The city of Dawsonville has approved a $2.6 million budget for fiscal year 2014-15, though one councilman expressed reservations with the suddenness of a pay increase for city workers.
"We've made some changes recently in regards to the salary study that's been graciously shared with us by the county," Chris Gaines said. "The proposals that I've looked at, and I do want to get us to a competitive position from a free market standpoint, but I would like some more time to digest the changes before I feel comfortable approving this budget."
No residents spoke for or against the spending plan, which totals the same as the 2013-14.
The proposed changes, made by the mayor and presented to council during a June 16 meeting, would have no effect on the end-fund balance of the budget, officials said. Instead, they would draw from funds such as maintenance and supplies to provide pay raises.
"I'm fine with passing the budget as previously presented. I have no issue with the budget as a whole," said Gaines, who asked the council for an additional two weeks to review the recent changes.
City Attorney Dana Miles said the goal of the changes "is to keep the employees that we have as opposed to employees leaving us and not putting us into a position that some other governments have faced.
"This puts us ahead of the curve rather than behind it," he said.
The disagreement itself wasn't over employee pay increases, but rather the swiftness of the changes, according to Gaines.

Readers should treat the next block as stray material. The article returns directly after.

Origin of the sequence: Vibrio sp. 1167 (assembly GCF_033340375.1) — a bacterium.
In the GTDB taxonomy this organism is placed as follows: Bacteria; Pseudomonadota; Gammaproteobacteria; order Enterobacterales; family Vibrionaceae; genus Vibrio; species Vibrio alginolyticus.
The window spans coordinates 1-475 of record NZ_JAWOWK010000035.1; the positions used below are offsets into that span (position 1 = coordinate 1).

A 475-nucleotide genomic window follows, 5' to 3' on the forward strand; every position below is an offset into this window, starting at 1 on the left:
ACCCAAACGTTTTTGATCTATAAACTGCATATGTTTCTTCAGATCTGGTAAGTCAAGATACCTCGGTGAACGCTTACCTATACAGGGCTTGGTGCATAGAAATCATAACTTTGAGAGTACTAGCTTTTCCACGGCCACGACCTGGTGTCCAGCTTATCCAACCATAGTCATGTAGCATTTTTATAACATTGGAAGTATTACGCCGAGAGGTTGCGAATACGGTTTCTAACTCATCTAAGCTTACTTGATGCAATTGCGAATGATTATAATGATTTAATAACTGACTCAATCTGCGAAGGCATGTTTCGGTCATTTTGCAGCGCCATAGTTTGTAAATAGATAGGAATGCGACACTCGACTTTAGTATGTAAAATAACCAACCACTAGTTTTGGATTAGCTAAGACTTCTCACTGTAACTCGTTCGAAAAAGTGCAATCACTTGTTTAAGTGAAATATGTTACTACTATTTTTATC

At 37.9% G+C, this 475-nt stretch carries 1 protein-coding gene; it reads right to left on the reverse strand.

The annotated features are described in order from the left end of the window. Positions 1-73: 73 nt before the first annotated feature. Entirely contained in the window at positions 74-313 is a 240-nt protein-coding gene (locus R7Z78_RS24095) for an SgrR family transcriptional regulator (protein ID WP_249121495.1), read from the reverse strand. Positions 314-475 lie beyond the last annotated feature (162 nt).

Councilwoman Angie Smith said she saw Gaines' point.
"I completely support paying workers what they deserve and keeping them," she said. "We have quality employees here and I don't think anybody is saying that we do not. But I also understand Chris' point to the fact that [these changes have] come up in a matter of days, as far as specific numbers."
After further discussion, the reasoning behind the increase became clearer.
"These raises aren't a merit-based increase or decrease. It's not based on the person holding the position, but rather the position itself," Miles said.
"All of these numbers are based on the recent pay study [done by the county of] both what the county is paying now and the recommendation on what they should be paid. From my understanding, the county was underpaying its employees and most of our employees are at or under what the county pays."
That was not an issue for Gaines.
"I have no problem with ... paying and retaining our employees," he said. "I would just like more time with these figures so I would be able to answer to my constituency."
Eventually, the budget was passed unanimously, with council reserving the right to amend it at any time should the numbers be unsatisfactory.
As part of the budget, the city also finalized funding for an upcoming land purchase.
The council had voted unanimously June 2 to buy 14.2 acres between the Dawsonville Municipal Complex and library from Rialto Banks at a price of $483,242, or about $34,000 per acre, for its "Main Street Park" project.
Negotiation plans for financing were finalized during the June 12 meeting of the Downtown Development Authority.